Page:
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I hold a Ph.D. in Chemistry and a B.Sc. in Biochemistry from the University of Sussex, England. I am a professional stay-at-home mom to three kids. I love the wonderful world of Chemistry and its practicality. Prior experiences in research and industry will be the stimulus for helping others in their understanding of Chemistry.

Enzyme Catalysis in Chemical Transformations

Acid-Base Catalysis

Screengrab of animation of Acid-Base catalysis from the Physical Chemistry book

Enzymes are the catalysts of biological systems. They are remarkable molecular designs that determine the pattern of chemical transformations.

The most striking characteristics of enzymes are their catalytic power and specificity. By using the full gamut of intermolecular forces, enzymes bring substrates together in an optimum orientation. Continue reading

An Overview of Colligative Properties

Phase diagram of a solvent non-volatile solute system

Click to enlarge

The thermodynamics needed to treat the behaviour of solutions is explored in Chapter 5.8 of the Physical Chemistry book. The aim of this post is to use real life examples to explain the property of dilute solutions labelled colligative properties.

Colligative properties are an interesting scientific occurrence that can be applied in controlled environments (e.g. laboratory) as well as in day-to-day life.  Examples of colligative properties include freezing point, boiling point, vapour pressure and osmotic pressure.

What is a colligative property?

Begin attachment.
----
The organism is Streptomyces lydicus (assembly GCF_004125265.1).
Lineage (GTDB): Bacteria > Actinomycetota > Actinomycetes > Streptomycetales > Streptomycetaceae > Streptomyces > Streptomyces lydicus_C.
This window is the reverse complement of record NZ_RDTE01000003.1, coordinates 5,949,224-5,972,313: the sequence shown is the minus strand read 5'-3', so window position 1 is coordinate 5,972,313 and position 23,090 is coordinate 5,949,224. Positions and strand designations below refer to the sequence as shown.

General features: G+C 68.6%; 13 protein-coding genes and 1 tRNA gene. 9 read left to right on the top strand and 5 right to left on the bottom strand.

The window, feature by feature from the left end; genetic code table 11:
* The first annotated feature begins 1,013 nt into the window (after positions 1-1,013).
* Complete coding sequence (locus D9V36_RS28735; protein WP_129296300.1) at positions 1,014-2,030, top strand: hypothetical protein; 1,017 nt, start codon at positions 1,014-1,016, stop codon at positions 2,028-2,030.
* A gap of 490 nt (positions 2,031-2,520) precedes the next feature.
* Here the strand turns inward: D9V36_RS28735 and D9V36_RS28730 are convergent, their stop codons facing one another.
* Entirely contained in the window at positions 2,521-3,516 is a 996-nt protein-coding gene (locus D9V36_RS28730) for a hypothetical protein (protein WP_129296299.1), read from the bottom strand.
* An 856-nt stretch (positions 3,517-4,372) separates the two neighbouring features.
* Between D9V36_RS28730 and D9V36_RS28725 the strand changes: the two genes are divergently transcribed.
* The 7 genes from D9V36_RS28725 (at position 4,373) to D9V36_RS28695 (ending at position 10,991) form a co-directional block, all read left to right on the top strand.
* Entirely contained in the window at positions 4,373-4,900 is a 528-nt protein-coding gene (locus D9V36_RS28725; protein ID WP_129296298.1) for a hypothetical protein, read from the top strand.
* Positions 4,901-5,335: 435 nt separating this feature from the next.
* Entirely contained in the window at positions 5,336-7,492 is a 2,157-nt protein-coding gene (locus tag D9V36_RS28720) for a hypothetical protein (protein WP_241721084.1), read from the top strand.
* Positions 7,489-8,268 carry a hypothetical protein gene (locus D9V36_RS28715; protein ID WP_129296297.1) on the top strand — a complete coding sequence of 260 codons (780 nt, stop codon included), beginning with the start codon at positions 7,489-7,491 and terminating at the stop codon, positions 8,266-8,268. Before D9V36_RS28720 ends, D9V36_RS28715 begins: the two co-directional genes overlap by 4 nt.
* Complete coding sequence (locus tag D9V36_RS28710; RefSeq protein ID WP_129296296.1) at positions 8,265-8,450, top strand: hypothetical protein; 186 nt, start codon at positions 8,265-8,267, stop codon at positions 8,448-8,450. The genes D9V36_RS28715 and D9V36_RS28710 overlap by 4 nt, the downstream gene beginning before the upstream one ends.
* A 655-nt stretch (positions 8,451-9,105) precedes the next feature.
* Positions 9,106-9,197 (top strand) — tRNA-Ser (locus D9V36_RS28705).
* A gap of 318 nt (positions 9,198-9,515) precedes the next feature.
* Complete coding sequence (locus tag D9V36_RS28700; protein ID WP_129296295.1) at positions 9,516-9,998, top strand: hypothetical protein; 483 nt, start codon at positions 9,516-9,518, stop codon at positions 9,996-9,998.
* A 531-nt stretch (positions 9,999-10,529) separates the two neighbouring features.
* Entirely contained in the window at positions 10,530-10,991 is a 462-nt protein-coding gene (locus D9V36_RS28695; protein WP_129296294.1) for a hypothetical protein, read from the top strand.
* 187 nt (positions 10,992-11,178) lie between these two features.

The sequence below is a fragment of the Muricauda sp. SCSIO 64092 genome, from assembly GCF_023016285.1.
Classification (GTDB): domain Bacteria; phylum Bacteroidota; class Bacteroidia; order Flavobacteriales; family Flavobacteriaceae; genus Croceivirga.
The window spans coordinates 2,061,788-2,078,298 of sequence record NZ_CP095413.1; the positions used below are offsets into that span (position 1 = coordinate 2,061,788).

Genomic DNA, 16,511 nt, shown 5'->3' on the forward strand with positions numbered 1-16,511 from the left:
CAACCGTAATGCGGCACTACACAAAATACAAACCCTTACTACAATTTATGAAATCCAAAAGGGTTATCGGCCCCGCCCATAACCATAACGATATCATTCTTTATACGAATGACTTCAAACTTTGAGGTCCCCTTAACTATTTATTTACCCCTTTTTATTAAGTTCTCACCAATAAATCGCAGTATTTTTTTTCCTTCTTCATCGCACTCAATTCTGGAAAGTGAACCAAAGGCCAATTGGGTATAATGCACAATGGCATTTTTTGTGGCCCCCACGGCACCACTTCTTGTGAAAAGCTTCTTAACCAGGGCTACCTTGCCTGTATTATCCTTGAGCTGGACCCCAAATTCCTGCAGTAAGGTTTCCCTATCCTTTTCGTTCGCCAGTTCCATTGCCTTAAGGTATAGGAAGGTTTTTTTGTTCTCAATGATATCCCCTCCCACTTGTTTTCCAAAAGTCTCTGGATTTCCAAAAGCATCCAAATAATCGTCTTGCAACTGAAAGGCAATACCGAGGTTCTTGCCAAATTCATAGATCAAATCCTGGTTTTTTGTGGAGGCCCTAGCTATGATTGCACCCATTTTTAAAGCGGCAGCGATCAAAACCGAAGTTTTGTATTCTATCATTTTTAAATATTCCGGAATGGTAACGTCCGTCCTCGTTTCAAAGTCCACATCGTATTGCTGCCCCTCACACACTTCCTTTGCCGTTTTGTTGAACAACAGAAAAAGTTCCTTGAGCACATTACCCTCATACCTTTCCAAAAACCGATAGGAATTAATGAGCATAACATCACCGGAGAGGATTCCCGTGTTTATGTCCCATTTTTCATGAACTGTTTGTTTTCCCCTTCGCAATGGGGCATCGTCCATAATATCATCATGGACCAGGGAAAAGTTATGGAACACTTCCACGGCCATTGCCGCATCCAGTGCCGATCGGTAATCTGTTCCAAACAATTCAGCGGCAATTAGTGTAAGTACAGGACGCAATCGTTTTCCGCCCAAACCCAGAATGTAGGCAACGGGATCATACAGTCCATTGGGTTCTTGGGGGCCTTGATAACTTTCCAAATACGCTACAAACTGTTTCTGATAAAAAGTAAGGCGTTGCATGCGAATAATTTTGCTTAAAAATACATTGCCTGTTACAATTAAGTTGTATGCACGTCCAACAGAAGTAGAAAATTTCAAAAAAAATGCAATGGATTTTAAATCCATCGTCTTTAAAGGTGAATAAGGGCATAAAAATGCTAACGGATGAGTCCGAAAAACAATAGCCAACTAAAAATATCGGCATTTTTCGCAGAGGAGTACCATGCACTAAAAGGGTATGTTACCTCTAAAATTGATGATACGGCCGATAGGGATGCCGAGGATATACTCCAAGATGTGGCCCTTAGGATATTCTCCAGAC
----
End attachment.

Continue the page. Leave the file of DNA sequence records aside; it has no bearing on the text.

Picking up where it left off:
We can divide the properties of solutions into two main groups: colligative and non-colligative properties. A colligative property is a characteristic of a substance (such as its freezing point, boiling point, vapour pressure or osmotic pressure) that can be changed when a solute is added to it.

It is dependent only on the amount of dissolved particles in solution and it does not take into account their identity, structure or mass. In other words, irrespective of whether the substance is salt, sugar or gasoline – it will behave the same way.

Non-colligative properties on the other hand, depend on the identity of the dissolved species and the solvent.

Freezing Point Depression

It is common knowledge that salt applied dry is not efficient at melting ice in the winter until it is dissolved into brine. This process can be explained in terms of colligative properties. Once salt is dissolved in water, the solute (in this case salt brine) will determine its freeze-point lowering potential or freezing point depression.